Material/product

Wood veneered bulkhead

Donor project

Reused from this project. Originally installed 2002. Floor 01

Amounts 

29.8 m2

Carbon saving

98 kg CO₂e

£ saving

£1899

Product description

Pre veneered oak MDF – laquered/stained with MDF back board – white semi matt.

Key considerations

Refurbished acoustic timber slat panel constructed of softwood frame with MDF backing panel. 25mm mineral wool acoustic insulation added to suit acoustic requirements within frame and acoustic felt covering over the top.

Lessons learned

Exposed fixings made slats easy to disassemble and reuse, while adding acoustic material behind as per acoustician specification.

Material/product

External doors (metal and timber)

Donor project

Reused from this project. Originally installed 2002. Floors 00, BA, LGF, 05

Amounts

8 doors

Carbon saving

917 kg CO₂e

Product description

Limited information on previous manufacturers suppliers. Doors as follows:

  1. Timber door, brass doorknob and ironmongery as existing. New automatic door opener, lock and access panel. In existing condition, glazed arched window detail above door.
  2. Timber single door, painted. Crashbar latch lock and existing ironmongery retained.
  3. Timber door with glazed panels, painted.
  4. Timber door, brass doorknob and ironmongery as existing. Glazed panels. Upgraded new ironmongery in 2023 refurbishment. Repainted
  5. Timber single doors on roof, painted. Lever handle (existing retained).
  6. Metal door, dead lock, thumb turn.
Key considerations
  • (Generally) Draught sealing.
  • Re-hanging and overhauling the door leaf.
  • Frame repairs.
  • Sill replacement.
  • External cheek repair/splicing.
  • Upgrade of existing hardware, if required, to suit new access control.
  • (Door 3) Previous crashbar latch lock removed and replaced with new lock. A Pair of Trapex FT pole handles, 650mm, brushed brass externally. Existing pull handles from 22 Baker Street to be reused if possible otherwise use Pair of Trapex FT pole handles,
Lessons learned

Timber/ metal doors generally suitable for reuse/ upcycle, precious metals from ironmongery should be reused in form before exploring other reuse options such as melting down and reforming.

Material/product

MDF wall cladding

Donor project

Reused from this project. Originally installed 2002. Floors LFD, 00, 01, 02, 03, 04

Amounts

208 m2

Carbon saving

2145.5 kg CO₂e

Product description

MDF cladding panels mechanically fixed to timber framing behind. Painted RAL 3001 generally. Base of cladding has alumnium skirting detail consisting of 3 bars of aluminium routed into MDF board.

Key considerations

Generally in quite bad condition before repairs in 2023, with broken aluminium, chips and scratches on the mdf panels. These have been repaired and the skirting refixed and made good. The panels inside the cores were removed and refitted to allow for new timber doors to the WCs.

Lessons learned

Generally simple to deconstruct due to mechanical fixings. Aluminium skirting means they are difficult to reform/ cut down in size if so needed.

Material/product

Existing steel beams and intumescent paint

Donor project

Reused from this project. Originally installed 2002. Floors LFD, 00, 01, 02, 03, 04

Carbon saving

269.1 kg CO₂e per unit

£ saving

unknown

Product description

Existing castellated steel I beams with intumescent paint finish.

All steel beams are fire protected with intumescent coating Firetex M78 of unknown dry film thickness.

Key considerations

Existing intumescent paint coating generally in good condition except for some small zones where local scratching and damage is found to beam flanges.

Existing intumescent coating retained and all local damages and defects to fire protection coating made good and repaired by a compatible fire protection system.

Lessons learned

Ensure good records of fire rated products are kept (product details, manufacturer/ supplier) to refurbish with compatible products and assess the existing viability.

Material/product

Feature stair structure

Donor project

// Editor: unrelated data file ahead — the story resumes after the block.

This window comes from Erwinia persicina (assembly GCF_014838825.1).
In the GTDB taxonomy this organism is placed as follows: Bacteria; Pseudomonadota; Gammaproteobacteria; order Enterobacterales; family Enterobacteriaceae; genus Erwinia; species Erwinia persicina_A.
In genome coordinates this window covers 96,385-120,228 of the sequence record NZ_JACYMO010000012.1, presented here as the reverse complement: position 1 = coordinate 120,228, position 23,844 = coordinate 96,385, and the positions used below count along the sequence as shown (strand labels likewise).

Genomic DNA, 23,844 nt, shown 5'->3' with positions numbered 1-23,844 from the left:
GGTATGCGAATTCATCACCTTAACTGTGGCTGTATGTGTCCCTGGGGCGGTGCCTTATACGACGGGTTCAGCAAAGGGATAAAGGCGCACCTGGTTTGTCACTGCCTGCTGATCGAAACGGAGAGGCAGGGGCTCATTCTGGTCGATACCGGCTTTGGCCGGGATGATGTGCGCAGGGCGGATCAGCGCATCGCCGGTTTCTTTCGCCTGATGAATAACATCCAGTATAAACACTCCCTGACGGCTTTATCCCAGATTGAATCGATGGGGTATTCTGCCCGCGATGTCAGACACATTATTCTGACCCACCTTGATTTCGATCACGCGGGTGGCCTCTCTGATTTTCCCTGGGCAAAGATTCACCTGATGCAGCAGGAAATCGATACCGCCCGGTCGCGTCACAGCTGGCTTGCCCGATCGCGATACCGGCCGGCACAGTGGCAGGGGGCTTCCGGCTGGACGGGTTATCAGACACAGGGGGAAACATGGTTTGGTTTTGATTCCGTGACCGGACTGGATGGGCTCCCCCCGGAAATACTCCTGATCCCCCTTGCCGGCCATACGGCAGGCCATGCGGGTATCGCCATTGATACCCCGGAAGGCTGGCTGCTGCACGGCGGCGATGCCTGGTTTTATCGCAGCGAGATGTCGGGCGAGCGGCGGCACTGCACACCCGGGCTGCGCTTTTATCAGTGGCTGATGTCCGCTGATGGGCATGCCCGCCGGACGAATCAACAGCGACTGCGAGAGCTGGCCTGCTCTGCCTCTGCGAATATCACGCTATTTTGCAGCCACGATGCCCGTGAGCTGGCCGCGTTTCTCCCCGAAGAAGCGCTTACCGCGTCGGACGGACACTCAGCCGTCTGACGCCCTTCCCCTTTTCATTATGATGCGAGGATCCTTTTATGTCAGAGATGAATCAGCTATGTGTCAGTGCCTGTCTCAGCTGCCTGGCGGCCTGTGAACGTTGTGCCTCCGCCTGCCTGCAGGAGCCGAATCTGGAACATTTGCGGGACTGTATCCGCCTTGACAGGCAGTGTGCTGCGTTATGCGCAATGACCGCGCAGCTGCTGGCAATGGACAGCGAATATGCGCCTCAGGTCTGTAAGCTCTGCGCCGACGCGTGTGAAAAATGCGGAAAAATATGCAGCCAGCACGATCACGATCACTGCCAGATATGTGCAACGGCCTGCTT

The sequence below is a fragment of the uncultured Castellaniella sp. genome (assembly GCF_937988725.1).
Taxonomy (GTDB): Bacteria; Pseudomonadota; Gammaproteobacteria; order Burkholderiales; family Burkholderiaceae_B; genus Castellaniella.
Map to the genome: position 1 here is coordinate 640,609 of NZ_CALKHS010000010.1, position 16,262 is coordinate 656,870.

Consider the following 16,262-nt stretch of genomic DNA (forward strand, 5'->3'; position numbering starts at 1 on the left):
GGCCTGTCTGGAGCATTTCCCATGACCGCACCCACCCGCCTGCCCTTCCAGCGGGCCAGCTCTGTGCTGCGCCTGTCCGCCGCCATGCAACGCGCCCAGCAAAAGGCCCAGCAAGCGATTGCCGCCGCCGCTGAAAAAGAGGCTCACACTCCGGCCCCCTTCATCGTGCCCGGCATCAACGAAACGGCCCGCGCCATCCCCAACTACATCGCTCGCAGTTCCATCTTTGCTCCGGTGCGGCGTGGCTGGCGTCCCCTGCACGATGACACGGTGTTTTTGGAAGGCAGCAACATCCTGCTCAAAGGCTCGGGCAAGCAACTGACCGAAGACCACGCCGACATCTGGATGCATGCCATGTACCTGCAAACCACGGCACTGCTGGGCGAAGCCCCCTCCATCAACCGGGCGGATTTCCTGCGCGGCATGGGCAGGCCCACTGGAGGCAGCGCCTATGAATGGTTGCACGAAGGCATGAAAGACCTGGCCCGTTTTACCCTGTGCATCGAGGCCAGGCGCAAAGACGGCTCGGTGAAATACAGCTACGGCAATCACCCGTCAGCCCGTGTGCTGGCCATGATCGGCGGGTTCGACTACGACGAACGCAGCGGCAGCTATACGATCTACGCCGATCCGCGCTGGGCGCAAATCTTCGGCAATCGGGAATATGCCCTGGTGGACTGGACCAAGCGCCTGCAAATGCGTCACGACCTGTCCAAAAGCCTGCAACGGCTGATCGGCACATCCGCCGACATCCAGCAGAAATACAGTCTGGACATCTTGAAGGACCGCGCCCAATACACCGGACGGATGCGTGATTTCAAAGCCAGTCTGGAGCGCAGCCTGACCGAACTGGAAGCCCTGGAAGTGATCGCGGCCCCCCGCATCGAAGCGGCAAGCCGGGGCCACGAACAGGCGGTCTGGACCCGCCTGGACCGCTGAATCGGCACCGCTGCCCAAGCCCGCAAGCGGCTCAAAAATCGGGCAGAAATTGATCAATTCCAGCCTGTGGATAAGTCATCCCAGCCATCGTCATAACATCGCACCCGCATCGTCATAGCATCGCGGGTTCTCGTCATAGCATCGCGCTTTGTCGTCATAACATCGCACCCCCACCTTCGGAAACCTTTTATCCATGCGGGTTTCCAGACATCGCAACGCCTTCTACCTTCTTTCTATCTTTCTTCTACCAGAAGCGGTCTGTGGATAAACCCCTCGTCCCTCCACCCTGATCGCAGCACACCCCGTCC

Reused from this project. Originally installed 2002. Floors 00-01

Amounts (e.g. tonnes, targeted and actual)

1588.75 kg

Carbon saving

2018 kg CO₂e

£ saving

Unknown (Refurbishment cost circa £101,415.50)

Supplier

Ultimet Group (refurbishment company)

Product description

Curved steel staircase for one office sized floor with glass treads, painted steel stringers and glass balustrade. Only the steel stringers and structure was reused in situ and recladded. The treads and balustrade were recycled.

Key considerations

Alteration of existing curved stair consisting of glass open treads and glass balustrade slotted into clamping channel formed in the steel stringers modified to receive new wooden treads and metal guarding formed of steel hollow tube balusters. Carefully removed existing glass balustrade, metal handrail and glass treads without damaging the stringers and stair structural elements. Prepared existing steel stringers to receive new paint finish, new wood treads and metal

guarding formed of steel hollow tube balusters.

Lessons learned

Generally ease of disassembly due to bolt fixings between stringers and treads.

Material/product

Raised access floors

Donor project

Reused from this project. Originally installed 2002. Floors LFD, 01, 02, 03, 04

Amounts

4,872 m2

Carbon saving

121,634 kg CO₂e

£ saving

£146,160

Supplier

RMF (refurbishment company)

Product description

Chipboard core encased in steel; acoustic pads provided where necessary. Reused steel tiles from original building, new second-hand pedestals from new manufacturer.

Key considerations

Deconstructed onsite, taken offsite to be cleaned, refurbished, retested, and recertified by RMF before reinstating.

Lessons learned

Ensure height adjustment bolts are not glued on pedestals to increase reusability.

ASBP's Reuse Now Campaign

This case study is part of ASBP’s Reuse Now Campaign. The campaign builds upon the ASBP-led DISRUPT project, which is exploring the innovative reuse of structural steel in construction through the creation and adoption of new circular business models. Project partners and supporters include reuse stalwarts Cleveland Steel & Tubes, global construction specialist ISG, National Federation of Demolition Contractors, and Grosvenor, the world’s largest privately-owned international property business.

ASBP has been working on the topic of material reuse for nearly 10 years, with past activities including the Re-Fab House feasibility study, research with University of Cambridge identifying the barriers to structural steel reuse, and more recently, a sold-out Reuse Summit.

This previous experience is further enhanced with in-house expertise from Technical Director Dr. Katherine Adams and Research Associate Dr. Asselya Katenbayeva, who bring 25+ years of academic and industry-focussed research and development on the topics of waste, reuse and circular economy.